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The Daily Wildcat

The Daily Wildcat

 

Wanted:

A physical candidate to become the next long-term UA president is still months away, but the Arizona Board of Regents is already detailing the qualifications necessary for the job.

The regents released a draft proposal outlining a set of desirable leadership characteristics for the next UA president ahead of a search committee meeting on Wednesday.

The criteria includes a continued commitment to increasing university diversity, necessary knowledge to interact with elected officials and a strong background in both academia and managerial or leadership positions. In total, the document outlines 26 separate provisions, divided into leadership qualifications and those pertaining to a potential applicant’s experience and background.

Regent Rick Myers, one of the chairs of the presidential search committee, said the draft still has to be presented to all relevant parties to gather their input.

“There’s more work to be done on it,” Myers said. “We’re going to reach out and gather various viewpoints as we refine it.”

Myers said the number one attribute necessary for a new president is strong leadership skills in a variety of areas.

“They need to be a multifaceted leader,” Myers said. “Someone who can manage all the different aspects of the university from athletics to academics to research, but also strategically leverage the university in a way that helps the state.”

Regent and former Arizona Sen. Dennis DeConcini, the other chair of the search committee, echoed the point, saying the document was a skeleton of things to come, and had already gone through several revisions by the regents. He also said it was unlikely that the regents would find a candidate who embodies every characteristic.

“If you found someone who had all that, you’d have someone close to God, I guess,” DeConcini said. “That’s what we strive for … someone with most, if not all of those characteristics listed there, but overall it’s just a guideline to people that apply, and at least gives us a pool of the items we think are crucial to a new president.”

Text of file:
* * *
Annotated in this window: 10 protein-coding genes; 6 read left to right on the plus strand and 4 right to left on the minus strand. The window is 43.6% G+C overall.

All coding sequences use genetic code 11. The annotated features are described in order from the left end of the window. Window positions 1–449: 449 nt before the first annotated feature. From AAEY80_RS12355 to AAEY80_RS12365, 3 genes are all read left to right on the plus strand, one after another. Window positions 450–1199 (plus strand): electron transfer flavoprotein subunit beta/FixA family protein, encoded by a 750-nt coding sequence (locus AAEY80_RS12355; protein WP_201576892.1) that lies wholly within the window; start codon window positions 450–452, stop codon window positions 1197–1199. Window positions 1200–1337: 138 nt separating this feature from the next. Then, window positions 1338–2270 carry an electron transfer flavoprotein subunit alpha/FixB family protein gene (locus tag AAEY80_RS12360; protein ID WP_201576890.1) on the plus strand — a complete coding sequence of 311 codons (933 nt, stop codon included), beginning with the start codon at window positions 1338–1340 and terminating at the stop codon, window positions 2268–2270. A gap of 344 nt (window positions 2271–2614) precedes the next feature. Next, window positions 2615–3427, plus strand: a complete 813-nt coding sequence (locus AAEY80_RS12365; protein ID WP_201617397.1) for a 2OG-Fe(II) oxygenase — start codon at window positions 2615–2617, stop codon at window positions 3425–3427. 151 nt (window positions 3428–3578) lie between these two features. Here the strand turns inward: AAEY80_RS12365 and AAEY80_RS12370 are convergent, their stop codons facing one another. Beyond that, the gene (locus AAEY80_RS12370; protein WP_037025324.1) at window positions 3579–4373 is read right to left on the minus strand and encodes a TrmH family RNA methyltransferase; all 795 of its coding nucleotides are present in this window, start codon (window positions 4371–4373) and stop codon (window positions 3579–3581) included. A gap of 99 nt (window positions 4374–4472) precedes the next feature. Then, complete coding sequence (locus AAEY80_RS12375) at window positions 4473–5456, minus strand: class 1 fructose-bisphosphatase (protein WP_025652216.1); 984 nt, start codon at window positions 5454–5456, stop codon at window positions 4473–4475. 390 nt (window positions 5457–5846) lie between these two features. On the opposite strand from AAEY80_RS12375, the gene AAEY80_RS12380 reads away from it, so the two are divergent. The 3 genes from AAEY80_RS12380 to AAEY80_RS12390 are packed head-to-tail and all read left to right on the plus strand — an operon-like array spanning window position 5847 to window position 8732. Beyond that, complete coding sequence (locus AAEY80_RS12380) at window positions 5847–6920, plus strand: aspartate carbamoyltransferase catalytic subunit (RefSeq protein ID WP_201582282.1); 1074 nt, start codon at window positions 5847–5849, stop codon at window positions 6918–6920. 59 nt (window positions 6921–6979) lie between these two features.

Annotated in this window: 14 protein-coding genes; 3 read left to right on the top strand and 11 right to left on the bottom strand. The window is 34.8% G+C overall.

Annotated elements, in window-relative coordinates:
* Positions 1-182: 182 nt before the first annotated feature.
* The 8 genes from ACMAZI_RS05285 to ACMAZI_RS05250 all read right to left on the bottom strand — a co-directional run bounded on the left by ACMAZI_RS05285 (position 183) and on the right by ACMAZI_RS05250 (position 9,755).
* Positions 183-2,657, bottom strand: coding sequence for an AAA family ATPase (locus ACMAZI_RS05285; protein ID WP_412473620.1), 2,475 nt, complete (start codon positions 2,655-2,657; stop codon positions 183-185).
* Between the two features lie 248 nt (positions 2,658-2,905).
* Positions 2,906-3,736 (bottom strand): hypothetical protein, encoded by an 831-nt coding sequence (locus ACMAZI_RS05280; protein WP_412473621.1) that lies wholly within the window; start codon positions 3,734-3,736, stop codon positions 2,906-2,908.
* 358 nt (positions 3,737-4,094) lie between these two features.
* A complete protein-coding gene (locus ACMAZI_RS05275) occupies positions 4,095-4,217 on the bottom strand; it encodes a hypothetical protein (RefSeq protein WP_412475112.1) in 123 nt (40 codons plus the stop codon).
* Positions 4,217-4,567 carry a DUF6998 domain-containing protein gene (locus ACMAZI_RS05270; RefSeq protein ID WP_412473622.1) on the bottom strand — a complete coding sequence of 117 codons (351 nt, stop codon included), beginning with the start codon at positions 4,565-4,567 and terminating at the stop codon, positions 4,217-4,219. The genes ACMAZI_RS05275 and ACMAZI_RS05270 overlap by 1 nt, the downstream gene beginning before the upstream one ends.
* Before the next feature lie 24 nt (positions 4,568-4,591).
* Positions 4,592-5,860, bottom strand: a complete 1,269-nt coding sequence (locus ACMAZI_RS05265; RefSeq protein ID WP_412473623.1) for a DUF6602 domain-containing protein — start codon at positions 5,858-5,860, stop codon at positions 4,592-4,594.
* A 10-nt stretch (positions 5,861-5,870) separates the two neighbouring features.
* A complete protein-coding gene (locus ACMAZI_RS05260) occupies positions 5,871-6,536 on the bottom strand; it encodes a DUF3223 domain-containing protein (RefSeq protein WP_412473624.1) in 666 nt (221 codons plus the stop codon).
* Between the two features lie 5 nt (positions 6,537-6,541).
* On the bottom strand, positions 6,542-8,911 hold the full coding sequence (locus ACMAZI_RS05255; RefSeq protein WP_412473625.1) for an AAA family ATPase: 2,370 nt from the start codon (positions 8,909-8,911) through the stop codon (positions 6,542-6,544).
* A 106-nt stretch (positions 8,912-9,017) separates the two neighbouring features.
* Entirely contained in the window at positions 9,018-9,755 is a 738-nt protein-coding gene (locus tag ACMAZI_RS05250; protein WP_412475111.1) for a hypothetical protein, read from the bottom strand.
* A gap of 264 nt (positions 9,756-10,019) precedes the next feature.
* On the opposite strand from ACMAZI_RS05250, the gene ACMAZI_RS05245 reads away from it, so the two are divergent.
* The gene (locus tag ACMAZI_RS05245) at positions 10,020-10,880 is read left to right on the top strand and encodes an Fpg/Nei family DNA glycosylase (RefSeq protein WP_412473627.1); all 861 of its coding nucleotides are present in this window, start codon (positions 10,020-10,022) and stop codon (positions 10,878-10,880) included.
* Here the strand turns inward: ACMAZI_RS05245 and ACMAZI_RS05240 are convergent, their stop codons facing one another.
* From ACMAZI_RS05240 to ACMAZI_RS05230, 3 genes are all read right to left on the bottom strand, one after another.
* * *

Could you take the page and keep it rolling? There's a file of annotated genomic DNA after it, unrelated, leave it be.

DeConcini said that, while a background in academics and an understanding of the UA’s research strengths and enterprise is important, it’s also necessary to find someone who can market the UA effectively.

“We need somebody who has that understanding of how do you market in a way to make the university a more prominent research center but also to bring more funds to the university and to build economic development for the state of Arizona,” he said.

James Allen, the president of the Associated Students of the University of Arizona, said he agreed with the majority of the provisions of the document, but that he would push to emphasize that financial problems facing the university cannot be placed on the backs of students alone. He also said it was important to continue in the UA’s tradition of shared governance, taking input from students and faculty members into account when decisions are made.

Both DeConcini and Myers said it was important for a candidate to understand shared governance, with Myers calling it “one of the UA’s biggest strengths.” DeConcini, however, said it was equally important to understand that a candidate might have different views on how best to apply the policy.

“Shared governance is a long-standing thing that’s been very good,” DeConcini said. “But today’s a different world than it was 10 years ago, 15 years ago, and in today’s world you have to be more competitive, and sometimes that means you have to have different focuses.”

The draft document will be reviewed during a meeting of the presidential search committee this Wednesday in the “Swede” Johnson building on campus, but Myers said there is still work to be done and that this is just one step in the search process.

“But our intent is constant, to do the absolute best job we can for the university,” he said.

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